Sarcasm aside, kos has a solution in a series of posts: enlist the wingnuts! First the bloggers, the 101st Fighting Keyboardists:

Enlistment is down because of the War in Iraq -- a war that people like Jonah Goldberg and the rest of the 101st Fighting Keyboardists continue to support and defend. Yet while they continue to pimp a war that has cost us over 1,600 US dead, they themselves refuse to put their words into action and join our heroic (yet undermanned and underequipped) Armed Forces.

You must read the whole post, it's fascinating. I love the arguments that the wingnuts have for not enlisting-- I fully support the war, but I have a daughter. (I'm sure NONE of the soldiers in Iraq have children. I must have been smoking crack when I read the statistic of 1,000 children losing a parent to the war in Iraq.) This is not new, of course. During the Vietnam War, Dick Cheney got five deferments and when asked about it in the late 80's, early 90's, he said it was because he had "other priorities." Like none of the other millions of people who fought in that war did.

Second up for kos is the religious right establishment, and how they should be pushing their flocks to the recruitment office. There's quotes from Jerry Falwell and James Dobson glorifying the Iraq War through the eyes of the bible, but:

So how about these preachers, who think this war is oh-so-just, put their words in action and encourage their flock to enlist? But I couldn't find any such proclamations from these two preachers. Lots of boilerplate about "supporting the troops", but nothing encouraging their followers to put words to deeds.

It's the hallmark of the American Right, whether it's the American Taliban or the 101st Fighting Keyboardists -- cowardice masked by tough words and no action.

And finally, it's the good ol' pundits. You aren't allowed to say anything on TV remotely critical of the war because you're "not supporting the troops! How dare you!" But as kos points out, Hannity and O'Reilly are doing little to get their flock out of their business attire or hunting gear and into the recruiting office.

If anyone is actually still reading ME, I have my own personal story. I was watching highlights of the Republican National Convention and desperately holding back the vomit when they began to interview some Young Republicans who were all "Rah-rah War in Iraq! It's the best war EVER!" So the interviewer actually had the audacity to say, "If you support the war so much, don't you feel a duty to fight for your country?"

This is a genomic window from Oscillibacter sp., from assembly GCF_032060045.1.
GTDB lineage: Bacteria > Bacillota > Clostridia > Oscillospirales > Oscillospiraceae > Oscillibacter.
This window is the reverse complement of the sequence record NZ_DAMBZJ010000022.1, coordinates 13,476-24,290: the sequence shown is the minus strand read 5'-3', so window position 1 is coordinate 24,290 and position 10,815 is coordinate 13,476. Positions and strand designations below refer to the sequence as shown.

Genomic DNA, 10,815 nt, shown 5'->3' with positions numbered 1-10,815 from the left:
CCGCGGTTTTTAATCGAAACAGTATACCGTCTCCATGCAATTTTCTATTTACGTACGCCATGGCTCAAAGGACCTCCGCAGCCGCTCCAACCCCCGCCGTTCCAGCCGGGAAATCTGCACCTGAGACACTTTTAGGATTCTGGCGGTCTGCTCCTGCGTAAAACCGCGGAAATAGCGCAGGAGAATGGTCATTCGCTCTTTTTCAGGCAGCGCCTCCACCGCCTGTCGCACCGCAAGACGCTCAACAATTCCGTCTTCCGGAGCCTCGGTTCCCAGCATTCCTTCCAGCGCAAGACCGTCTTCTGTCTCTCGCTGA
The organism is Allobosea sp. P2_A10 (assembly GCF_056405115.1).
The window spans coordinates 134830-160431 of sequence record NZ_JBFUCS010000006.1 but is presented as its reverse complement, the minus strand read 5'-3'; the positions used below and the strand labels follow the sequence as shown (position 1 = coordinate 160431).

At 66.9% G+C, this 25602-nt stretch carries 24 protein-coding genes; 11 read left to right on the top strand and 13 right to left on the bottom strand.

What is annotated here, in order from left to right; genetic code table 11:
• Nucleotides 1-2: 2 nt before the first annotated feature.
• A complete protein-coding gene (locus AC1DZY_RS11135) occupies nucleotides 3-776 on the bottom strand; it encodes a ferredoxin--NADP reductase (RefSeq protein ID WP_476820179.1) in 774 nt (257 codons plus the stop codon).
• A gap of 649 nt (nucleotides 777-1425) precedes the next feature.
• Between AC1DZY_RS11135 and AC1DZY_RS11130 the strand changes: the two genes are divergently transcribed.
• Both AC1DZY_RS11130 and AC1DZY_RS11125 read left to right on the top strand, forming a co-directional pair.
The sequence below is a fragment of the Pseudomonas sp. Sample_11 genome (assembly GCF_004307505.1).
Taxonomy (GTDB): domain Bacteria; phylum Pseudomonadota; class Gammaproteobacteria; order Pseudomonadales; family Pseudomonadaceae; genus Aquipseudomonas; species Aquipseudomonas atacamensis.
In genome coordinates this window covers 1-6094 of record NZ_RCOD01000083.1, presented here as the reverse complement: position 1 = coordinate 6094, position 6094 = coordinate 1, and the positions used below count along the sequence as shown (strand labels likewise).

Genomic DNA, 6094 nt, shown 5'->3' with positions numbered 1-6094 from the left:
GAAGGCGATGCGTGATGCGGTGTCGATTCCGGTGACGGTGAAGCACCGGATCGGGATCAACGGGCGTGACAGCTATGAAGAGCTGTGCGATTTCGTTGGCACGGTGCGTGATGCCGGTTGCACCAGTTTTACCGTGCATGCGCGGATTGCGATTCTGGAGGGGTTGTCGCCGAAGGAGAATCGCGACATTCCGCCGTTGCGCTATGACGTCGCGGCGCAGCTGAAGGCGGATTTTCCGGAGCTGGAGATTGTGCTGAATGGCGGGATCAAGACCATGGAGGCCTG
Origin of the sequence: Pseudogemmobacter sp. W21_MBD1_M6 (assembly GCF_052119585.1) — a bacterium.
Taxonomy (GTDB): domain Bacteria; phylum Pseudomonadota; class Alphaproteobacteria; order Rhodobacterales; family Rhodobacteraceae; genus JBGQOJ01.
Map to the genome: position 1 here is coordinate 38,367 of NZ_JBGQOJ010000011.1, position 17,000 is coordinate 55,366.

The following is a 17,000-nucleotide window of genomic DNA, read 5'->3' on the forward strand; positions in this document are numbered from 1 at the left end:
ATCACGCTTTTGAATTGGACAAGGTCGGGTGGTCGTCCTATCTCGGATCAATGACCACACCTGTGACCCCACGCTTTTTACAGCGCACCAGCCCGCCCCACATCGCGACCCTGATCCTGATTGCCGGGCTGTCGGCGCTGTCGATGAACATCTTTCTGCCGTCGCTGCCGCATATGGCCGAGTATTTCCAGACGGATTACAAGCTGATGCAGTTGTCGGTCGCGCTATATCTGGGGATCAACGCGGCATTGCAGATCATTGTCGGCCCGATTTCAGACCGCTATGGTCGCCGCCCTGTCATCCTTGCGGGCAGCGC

His answer? "Well, I believe I can do more for my country here as a political science student. But if we were attacked again, like 9/11, oh yeah, I'm there!"

First of all, what an idiot. Yeah, he's doing us a buttload of good being ANOTHER political science student. We don't have enough of those.

And though I hate to humor the idea that 9/11 and Iraq are somehow related, he's full of shit on his second point. We could have ten 9/11-like attacks next week and he wouldn't make it within a ten mile radius of a recruitment office. And even if he were this big brave man to the rescue, why do we have to be attacked a freaking SECOND time for him to get involved? How many times do we have to get attacked before he is willing to risk HIS life, as opposed to the lives of all the other thousands of military men and women that he and his ilk are so callous about?

But no matter. If another attack came, or a draft, by that time he'd probably have a wife or a baby, so he'd have "better priorities" to do than fight in a war and he'd be able to get out of it.

Thinking is just soooo hard to do...

Man, we Americans have it so easy, we almost never have to think critically about things. We're spoonfed our opinions by the nightly news, even if it's WRONG, and other things like current events and international affairs, hell, we just don't have to care about them so that saves us even more thinking time.